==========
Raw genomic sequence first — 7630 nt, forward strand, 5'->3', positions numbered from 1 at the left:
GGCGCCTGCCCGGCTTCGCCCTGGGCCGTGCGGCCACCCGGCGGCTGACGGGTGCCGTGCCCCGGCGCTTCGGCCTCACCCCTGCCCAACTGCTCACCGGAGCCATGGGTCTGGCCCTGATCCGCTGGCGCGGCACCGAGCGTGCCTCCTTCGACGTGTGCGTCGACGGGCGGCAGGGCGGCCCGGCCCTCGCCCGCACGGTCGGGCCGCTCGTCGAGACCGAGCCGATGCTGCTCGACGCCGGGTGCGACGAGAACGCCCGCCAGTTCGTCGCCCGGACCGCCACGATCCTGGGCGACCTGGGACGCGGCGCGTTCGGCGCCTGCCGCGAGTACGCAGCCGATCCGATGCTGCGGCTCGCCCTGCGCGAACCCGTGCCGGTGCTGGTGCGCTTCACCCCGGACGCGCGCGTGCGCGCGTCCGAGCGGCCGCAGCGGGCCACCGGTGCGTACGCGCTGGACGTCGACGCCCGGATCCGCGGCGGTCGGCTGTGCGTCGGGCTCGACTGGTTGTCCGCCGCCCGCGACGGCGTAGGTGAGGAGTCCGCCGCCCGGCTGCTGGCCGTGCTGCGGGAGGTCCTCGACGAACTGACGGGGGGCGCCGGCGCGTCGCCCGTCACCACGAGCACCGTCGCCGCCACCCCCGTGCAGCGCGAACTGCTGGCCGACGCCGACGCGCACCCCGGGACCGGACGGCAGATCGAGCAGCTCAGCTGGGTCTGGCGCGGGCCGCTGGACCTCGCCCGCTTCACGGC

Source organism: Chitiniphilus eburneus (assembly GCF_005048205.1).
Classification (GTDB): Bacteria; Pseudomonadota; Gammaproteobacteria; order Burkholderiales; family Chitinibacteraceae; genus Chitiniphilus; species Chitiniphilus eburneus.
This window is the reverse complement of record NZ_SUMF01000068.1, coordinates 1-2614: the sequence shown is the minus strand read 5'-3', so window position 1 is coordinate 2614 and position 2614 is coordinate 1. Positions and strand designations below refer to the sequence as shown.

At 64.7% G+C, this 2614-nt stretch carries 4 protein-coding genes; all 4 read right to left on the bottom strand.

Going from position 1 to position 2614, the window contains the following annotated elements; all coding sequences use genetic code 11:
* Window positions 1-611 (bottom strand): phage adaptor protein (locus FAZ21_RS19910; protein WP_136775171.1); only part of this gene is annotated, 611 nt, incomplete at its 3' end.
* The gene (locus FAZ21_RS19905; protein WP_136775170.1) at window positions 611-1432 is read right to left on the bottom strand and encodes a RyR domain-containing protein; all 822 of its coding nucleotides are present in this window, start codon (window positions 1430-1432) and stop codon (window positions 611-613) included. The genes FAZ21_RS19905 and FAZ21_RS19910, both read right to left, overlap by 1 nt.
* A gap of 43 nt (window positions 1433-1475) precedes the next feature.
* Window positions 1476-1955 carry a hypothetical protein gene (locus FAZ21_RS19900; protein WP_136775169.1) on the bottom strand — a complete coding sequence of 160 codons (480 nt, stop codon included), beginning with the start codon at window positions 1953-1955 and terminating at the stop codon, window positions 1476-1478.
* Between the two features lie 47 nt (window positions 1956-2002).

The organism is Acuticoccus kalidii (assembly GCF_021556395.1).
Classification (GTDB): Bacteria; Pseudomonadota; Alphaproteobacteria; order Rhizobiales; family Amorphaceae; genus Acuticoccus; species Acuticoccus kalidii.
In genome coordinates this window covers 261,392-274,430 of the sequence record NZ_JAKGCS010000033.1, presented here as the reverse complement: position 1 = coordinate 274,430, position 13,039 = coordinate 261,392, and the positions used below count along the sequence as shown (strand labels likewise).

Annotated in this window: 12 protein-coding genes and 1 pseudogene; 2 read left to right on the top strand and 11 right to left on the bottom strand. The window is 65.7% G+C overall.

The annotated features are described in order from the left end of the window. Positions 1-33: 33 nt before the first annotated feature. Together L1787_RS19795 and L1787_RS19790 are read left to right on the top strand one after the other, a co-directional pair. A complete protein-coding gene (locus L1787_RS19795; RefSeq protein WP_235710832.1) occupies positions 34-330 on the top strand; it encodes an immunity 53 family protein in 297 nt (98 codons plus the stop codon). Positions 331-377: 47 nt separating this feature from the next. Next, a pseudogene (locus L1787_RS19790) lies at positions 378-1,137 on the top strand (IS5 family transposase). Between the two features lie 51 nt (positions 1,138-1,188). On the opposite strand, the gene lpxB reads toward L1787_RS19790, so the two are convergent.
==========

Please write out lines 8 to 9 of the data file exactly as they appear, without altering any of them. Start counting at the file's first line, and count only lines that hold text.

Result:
* Window positions 1-611 (bottom strand): phage adaptor protein (locus FAZ21_RS19910; protein WP_136775171.1); only part of this gene is annotated, 611 nt, incomplete at its 3' end.
* The gene (locus FAZ21_RS19905; protein WP_136775170.1) at window positions 611-1432 is read right to left on the bottom strand and encodes a RyR domain-containing protein; all 822 of its coding nucleotides are present in this window, start codon (window positions 1430-1432) and stop codon (window positions 611-613) included. The genes FAZ21_RS19905 and FAZ21_RS19910, both read right to left, overlap by 1 nt.